The total value is the sum of the cash flows for the next ten years plus the present terminal value, which gives the total value of equity, which in this case is US $ 2.8 billion. To get the intrinsic value per share, we divide it by the total number of shares outstanding. Compared to the current share price of US $ 26.4, the company appears to be around fair value at the time of writing. Remember though, this is only a rough estimate, and like any complex formula – garbage in, garbage out.
NYSE: HP Discounted Cash Flow April 20, 2021
Now the most important data for a discounted cash flow is the discount rate and, of course, the actual cash flow. If you don’t agree with these results, try the calculation yourself and play with the assumptions. The DCF also does not take into account the possible cyclicality of an industry or the future capital needs of a company, so it does not give a complete picture of a company’s potential performance. Since we view Helmerich & Payne as potential shareholders, the cost of equity is used as the discount rate, rather than the cost of capital (or weighted average cost of capital, WACC) which takes debt into account. In this calculation, we used 11%, which is based on a leveraged beta of 1.648. Beta is a measure of the volatility of a stock, relative to the market as a whole. We get our beta from the industry average beta of globally comparable companies, with an imposed limit between 0.8 and 2.0, which is a reasonable range for a stable business.
Valuation is only one side of the coin in terms of building your investment thesis, and it shouldn’t be the only metric you look at when researching a business. It is not possible to obtain an infallible valuation with a DCF model. Instead, the best use of a DCF model is to test certain assumptions and theories to see if they would lead to undervaluation or overvaluation of the company. For example, if the terminal value growth rate is adjusted slightly, it can dramatically change the overall result. For Helmerich & Payne, we’ve compiled three relevant aspects that you should consider:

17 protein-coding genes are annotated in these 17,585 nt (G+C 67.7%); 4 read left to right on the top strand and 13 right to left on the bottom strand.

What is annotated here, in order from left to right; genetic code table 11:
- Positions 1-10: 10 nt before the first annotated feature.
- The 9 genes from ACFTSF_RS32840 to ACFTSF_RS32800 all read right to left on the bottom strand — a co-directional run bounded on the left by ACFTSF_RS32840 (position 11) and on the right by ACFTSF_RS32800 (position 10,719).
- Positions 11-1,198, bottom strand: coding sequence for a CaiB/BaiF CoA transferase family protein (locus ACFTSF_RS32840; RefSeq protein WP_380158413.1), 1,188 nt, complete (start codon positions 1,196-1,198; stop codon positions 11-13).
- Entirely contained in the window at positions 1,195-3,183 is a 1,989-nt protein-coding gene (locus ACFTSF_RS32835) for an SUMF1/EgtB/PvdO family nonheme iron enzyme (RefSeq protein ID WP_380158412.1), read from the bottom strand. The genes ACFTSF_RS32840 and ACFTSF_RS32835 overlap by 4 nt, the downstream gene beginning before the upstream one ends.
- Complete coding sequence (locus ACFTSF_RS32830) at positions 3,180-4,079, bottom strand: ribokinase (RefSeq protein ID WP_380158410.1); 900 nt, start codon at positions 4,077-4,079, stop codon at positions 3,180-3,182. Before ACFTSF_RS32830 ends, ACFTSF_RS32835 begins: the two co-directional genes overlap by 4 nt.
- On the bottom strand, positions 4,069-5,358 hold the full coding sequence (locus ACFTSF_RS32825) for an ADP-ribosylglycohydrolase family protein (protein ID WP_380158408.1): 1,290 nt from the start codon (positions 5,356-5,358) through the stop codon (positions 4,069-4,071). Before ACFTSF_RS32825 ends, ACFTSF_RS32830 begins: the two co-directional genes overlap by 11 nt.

- Risks: Take risks, for example – Helmerich & Payne has 3 warning signs (and 1 which is of concern) we think you should know.
- Management: Insiders Have They Raised Their Shares To Take Advantage Of Market Sentiment For HP’s Future Outlook? Check out our management and board analysis with information on CEO compensation and governance factors.
- Other high quality alternatives: Do you like a good all-rounder? Explore our interactive list of high quality inventory to get a feel for what you might be missing!
PS. Simply Wall St updates its DCF calculation for every US stock every day, so if you want to find the intrinsic value of any other stock just search here.
This Simply Wall St article is general in nature. It does not constitute a recommendation to buy or sell any stock, and does not take into account your goals or your financial situation. We aim to bring you long-term, targeted analysis based on fundamental data. Note that our analysis may not take into account the latest announcements from price sensitive companies or qualitative information. Simply Wall St has no position in any of the stocks mentioned.